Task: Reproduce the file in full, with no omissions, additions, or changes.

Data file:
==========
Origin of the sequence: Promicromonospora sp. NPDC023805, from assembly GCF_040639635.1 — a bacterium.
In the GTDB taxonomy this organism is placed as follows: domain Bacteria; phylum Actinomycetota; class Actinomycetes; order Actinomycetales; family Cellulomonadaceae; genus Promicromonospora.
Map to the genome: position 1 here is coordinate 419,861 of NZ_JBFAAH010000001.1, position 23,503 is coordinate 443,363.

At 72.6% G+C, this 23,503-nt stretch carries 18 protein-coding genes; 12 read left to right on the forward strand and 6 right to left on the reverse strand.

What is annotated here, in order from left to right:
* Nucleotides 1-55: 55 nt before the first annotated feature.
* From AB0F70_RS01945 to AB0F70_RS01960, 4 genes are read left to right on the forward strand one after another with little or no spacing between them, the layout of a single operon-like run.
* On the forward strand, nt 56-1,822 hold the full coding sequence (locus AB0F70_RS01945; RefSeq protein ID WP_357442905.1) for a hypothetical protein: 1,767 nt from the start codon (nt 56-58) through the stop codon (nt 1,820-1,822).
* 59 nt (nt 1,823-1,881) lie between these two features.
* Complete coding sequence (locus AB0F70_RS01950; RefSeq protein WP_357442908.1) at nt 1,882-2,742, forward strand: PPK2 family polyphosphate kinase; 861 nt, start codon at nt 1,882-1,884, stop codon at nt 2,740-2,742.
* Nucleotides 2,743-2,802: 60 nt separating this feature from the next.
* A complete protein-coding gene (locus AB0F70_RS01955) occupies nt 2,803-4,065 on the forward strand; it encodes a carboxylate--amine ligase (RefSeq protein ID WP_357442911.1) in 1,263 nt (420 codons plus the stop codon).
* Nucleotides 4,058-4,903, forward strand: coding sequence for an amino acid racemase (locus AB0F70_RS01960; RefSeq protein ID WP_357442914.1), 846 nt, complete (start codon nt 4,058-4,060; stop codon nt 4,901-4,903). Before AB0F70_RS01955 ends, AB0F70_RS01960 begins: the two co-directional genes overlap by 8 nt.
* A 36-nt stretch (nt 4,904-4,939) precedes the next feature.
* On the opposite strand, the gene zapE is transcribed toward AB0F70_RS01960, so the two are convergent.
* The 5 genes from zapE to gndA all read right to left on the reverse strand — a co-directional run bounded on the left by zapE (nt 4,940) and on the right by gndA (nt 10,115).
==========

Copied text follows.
Origin of the sequence: Promicromonospora sp. NPDC023805, from assembly GCF_040639635.1 — a bacterium.
In the GTDB taxonomy this organism is placed as follows: domain Bacteria; phylum Actinomycetota; class Actinomycetes; order Actinomycetales; family Cellulomonadaceae; genus Promicromonospora.
Map to the genome: position 1 here is coordinate 419,861 of NZ_JBFAAH010000001.1, position 23,503 is coordinate 443,363.

At 72.6% G+C, this 23,503-nt stretch carries 18 protein-coding genes; 12 read left to right on the forward strand and 6 right to left on the reverse strand.

What is annotated here, in order from left to right:
* Nucleotides 1-55: 55 nt before the first annotated feature.
* From AB0F70_RS01945 to AB0F70_RS01960, 4 genes are read left to right on the forward strand one after another with little or no spacing between them, the layout of a single operon-like run.
* On the forward strand, nt 56-1,822 hold the full coding sequence (locus AB0F70_RS01945; RefSeq protein ID WP_357442905.1) for a hypothetical protein: 1,767 nt from the start codon (nt 56-58) through the stop codon (nt 1,820-1,822).
* 59 nt (nt 1,823-1,881) lie between these two features.
* Complete coding sequence (locus AB0F70_RS01950; RefSeq protein WP_357442908.1) at nt 1,882-2,742, forward strand: PPK2 family polyphosphate kinase; 861 nt, start codon at nt 1,882-1,884, stop codon at nt 2,740-2,742.
* Nucleotides 2,743-2,802: 60 nt separating this feature from the next.
* A complete protein-coding gene (locus AB0F70_RS01955) occupies nt 2,803-4,065 on the forward strand; it encodes a carboxylate--amine ligase (RefSeq protein ID WP_357442911.1) in 1,263 nt (420 codons plus the stop codon).
* Nucleotides 4,058-4,903, forward strand: coding sequence for an amino acid racemase (locus AB0F70_RS01960; RefSeq protein ID WP_357442914.1), 846 nt, complete (start codon nt 4,058-4,060; stop codon nt 4,901-4,903). Before AB0F70_RS01955 ends, AB0F70_RS01960 begins: the two co-directional genes overlap by 8 nt.
* A 36-nt stretch (nt 4,904-4,939) precedes the next feature.
* On the opposite strand, the gene zapE is transcribed toward AB0F70_RS01960, so the two are convergent.
* The 5 genes from zapE to gndA all read right to left on the reverse strand — a co-directional run bounded on the left by zapE (nt 4,940) and on the right by gndA (nt 10,115).